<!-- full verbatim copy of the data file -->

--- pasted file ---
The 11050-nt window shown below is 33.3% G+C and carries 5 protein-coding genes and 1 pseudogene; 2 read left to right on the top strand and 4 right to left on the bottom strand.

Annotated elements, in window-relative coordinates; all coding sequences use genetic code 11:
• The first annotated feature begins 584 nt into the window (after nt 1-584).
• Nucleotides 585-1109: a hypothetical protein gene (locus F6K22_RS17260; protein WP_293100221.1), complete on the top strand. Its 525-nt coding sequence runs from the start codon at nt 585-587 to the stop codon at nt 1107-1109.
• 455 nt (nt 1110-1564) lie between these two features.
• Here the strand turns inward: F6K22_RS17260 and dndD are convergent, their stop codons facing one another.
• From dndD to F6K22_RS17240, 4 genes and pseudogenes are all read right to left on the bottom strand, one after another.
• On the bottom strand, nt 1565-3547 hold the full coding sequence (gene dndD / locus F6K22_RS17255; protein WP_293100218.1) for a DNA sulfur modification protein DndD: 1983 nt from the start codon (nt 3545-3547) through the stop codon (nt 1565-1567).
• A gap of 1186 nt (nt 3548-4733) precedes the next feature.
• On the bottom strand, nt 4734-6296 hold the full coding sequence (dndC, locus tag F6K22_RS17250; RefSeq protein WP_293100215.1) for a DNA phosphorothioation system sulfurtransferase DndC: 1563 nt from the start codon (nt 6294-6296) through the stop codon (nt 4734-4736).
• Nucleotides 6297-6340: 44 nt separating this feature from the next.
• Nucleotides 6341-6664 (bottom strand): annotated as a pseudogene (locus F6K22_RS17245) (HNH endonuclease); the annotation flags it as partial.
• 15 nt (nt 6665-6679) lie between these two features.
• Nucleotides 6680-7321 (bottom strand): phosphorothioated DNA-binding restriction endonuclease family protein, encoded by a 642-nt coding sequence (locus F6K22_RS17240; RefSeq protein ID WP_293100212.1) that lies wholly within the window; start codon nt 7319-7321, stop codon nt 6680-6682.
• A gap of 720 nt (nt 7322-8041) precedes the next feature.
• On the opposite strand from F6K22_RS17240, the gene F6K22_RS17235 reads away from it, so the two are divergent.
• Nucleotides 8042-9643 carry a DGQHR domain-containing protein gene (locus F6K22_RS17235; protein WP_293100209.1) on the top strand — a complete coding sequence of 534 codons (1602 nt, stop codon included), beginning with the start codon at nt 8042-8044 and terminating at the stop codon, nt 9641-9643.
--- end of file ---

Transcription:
The 11050-nt window shown below is 33.3% G+C and carries 5 protein-coding genes and 1 pseudogene; 2 read left to right on the top strand and 4 right to left on the bottom strand.

Annotated elements, in window-relative coordinates; all coding sequences use genetic code 11:
• The first annotated feature begins 584 nt into the window (after nt 1-584).
• Nucleotides 585-1109: a hypothetical protein gene (locus F6K22_RS17260; protein WP_293100221.1), complete on the top strand. Its 525-nt coding sequence runs from the start codon at nt 585-587 to the stop codon at nt 1107-1109.
• 455 nt (nt 1110-1564) lie between these two features.
• Here the strand turns inward: F6K22_RS17260 and dndD are convergent, their stop codons facing one another.
• From dndD to F6K22_RS17240, 4 genes and pseudogenes are all read right to left on the bottom strand, one after another.
• On the bottom strand, nt 1565-3547 hold the full coding sequence (gene dndD / locus F6K22_RS17255; protein WP_293100218.1) for a DNA sulfur modification protein DndD: 1983 nt from the start codon (nt 3545-3547) through the stop codon (nt 1565-1567).
• A gap of 1186 nt (nt 3548-4733) precedes the next feature.
• On the bottom strand, nt 4734-6296 hold the full coding sequence (dndC, locus tag F6K22_RS17250; RefSeq protein WP_293100215.1) for a DNA phosphorothioation system sulfurtransferase DndC: 1563 nt from the start codon (nt 6294-6296) through the stop codon (nt 4734-4736).
• Nucleotides 6297-6340: 44 nt separating this feature from the next.
• Nucleotides 6341-6664 (bottom strand): annotated as a pseudogene (locus F6K22_RS17245) (HNH endonuclease); the annotation flags it as partial.
• 15 nt (nt 6665-6679) lie between these two features.
• Nucleotides 6680-7321 (bottom strand): phosphorothioated DNA-binding restriction endonuclease family protein, encoded by a 642-nt coding sequence (locus F6K22_RS17240; RefSeq protein ID WP_293100212.1) that lies wholly within the window; start codon nt 7319-7321, stop codon nt 6680-6682.
• A gap of 720 nt (nt 7322-8041) precedes the next feature.
• On the opposite strand from F6K22_RS17240, the gene F6K22_RS17235 reads away from it, so the two are divergent.
• Nucleotides 8042-9643 carry a DGQHR domain-containing protein gene (locus F6K22_RS17235; protein WP_293100209.1) on the top strand — a complete coding sequence of 534 codons (1602 nt, stop codon included), beginning with the start codon at nt 8042-8044 and terminating at the stop codon, nt 9641-9643.